Sunday, April 11, 2010

The Day The Lights Went Out In Georgia

I am aware that to most people, the idea of a sitcom character serving as a mentor and a beacon of hope is a pretty ridiculous thought.

But then came Julia Sugarbaker.

"Designing Women" aired from 1986 through 1993--in my life, that took me from elementary school through high school. (I graduated in 1996.) Who cares? Probably no one.

But as a gay adolescent, the sensibility of this show resonated with me: Delta Burke's Suzanne Sugarbaker was ridiculous and endearing, Jean Smart's Charlene was the South's answer to Rose Nylund from "Golden Girls," and Annie Pott's Mary Jo was...well, she was kinda boring, actually.

And then there was Julia. This is one of the most strongly written characters in the history of television, but regardless, most of the credit for Julia Sugarbaker should go to Dixie Carter. She regularly turned monologues that, if we saw them written on the page, would be ridiculously superficial, into pillars of strength in their own right. And despite her usually heroic rhetoric within the simple little show plots, Julia Sugarbaker was the one character who was so real that she transcended mere entertainment. My mother, for example, could not stand to watch her; she thought Julia Sugarbaker (and, therefore, Dixie Carter) was a holier-than-thou wealthy Southern heiress--and my mother and I used to argue regularly about Julia's relative good-vs-superficial nature. Those arguments at the time were a way in which I communicated to my mother--my closest ally in life--how important it was becoming to me to see people stand up for who they are, even when others simply cannot relate. And I always knew that my interest in "Designing Women," my love of Suzanne Sugarbaker's antics with her pet pig Noel, and my respect for the way Julia battled with Suzanne but also served as her guardian, spoke volumes to my family about my own developing nature as a gay man.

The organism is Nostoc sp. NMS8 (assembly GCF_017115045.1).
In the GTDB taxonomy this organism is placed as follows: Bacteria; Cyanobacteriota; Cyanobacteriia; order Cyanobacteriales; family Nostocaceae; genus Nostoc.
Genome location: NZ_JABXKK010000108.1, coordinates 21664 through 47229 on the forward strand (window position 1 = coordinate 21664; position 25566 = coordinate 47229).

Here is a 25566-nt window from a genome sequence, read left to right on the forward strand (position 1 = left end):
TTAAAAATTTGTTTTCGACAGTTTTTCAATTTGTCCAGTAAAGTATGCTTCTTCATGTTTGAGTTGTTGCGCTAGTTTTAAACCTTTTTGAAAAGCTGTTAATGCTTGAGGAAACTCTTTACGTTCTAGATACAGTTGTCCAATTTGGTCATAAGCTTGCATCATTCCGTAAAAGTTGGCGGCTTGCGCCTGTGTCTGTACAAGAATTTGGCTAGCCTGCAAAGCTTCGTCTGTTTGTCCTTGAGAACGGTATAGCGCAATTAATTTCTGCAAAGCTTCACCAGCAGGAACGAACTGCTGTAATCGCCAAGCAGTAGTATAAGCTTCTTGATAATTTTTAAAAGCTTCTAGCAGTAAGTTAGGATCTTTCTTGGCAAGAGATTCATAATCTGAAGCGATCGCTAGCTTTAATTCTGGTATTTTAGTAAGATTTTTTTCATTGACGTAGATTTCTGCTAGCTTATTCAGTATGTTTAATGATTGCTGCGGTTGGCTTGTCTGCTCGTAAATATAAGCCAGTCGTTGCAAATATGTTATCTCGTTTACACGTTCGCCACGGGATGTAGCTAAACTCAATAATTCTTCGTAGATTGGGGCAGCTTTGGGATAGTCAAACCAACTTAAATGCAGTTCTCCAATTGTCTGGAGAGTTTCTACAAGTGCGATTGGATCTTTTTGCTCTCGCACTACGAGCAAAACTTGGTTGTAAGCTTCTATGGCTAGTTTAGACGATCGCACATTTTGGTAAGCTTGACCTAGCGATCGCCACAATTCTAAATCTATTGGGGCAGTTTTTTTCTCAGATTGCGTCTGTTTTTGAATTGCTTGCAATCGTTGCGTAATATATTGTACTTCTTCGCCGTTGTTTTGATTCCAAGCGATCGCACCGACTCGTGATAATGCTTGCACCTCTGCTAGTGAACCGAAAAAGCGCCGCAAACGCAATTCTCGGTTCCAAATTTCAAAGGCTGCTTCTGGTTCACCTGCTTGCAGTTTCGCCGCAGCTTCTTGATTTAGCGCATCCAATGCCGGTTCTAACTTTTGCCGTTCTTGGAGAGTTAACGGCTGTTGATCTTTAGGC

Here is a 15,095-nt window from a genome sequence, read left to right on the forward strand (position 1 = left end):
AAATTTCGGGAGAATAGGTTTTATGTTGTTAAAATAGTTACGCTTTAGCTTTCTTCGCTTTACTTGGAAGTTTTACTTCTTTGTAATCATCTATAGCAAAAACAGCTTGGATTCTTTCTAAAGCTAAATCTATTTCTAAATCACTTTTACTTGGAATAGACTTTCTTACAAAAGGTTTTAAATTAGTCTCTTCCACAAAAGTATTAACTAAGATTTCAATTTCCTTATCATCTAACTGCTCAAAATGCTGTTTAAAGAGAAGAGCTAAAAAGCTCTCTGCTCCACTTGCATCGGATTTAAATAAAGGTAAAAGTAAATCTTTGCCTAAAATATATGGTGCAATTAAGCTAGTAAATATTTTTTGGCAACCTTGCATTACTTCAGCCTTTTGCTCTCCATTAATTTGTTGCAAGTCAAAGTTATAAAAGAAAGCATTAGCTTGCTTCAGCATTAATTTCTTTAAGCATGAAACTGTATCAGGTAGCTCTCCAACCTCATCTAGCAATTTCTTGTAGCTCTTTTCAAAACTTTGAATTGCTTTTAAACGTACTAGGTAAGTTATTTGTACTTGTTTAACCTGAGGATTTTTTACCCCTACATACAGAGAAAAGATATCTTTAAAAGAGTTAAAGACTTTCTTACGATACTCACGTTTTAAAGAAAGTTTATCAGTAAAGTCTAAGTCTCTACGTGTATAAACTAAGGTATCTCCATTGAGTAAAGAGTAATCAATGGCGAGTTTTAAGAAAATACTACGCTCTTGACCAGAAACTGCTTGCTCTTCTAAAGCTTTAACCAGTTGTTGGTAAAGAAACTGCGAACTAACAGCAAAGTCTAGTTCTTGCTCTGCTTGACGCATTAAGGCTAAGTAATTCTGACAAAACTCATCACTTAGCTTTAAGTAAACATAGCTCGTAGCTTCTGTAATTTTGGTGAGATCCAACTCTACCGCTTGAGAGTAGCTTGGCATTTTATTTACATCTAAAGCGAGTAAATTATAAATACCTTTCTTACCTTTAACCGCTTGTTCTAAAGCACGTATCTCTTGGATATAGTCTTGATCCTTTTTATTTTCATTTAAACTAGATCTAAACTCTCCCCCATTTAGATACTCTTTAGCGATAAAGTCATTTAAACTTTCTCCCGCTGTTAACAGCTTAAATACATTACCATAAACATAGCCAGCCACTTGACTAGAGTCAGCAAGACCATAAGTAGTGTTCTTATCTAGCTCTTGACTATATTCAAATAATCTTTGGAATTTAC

It may seem overblown, but it's true. And the show "Designing Women" would have been nothing without its anchor, Julia, in whose domain almost every episode took place. And who can imagine anyone but Dixie Carter in the role of Julia Sugarbaker?

Dixie Carter died yesterday. Take a look at some of her scenes and pay special attention to how important her performance of the funny, but straightforward, words was to the creation and development of Julia Sugarbaker. She added a huge helping of aggression and a healthy dash of comic insanity, and in the proecess made Julia a very real person.

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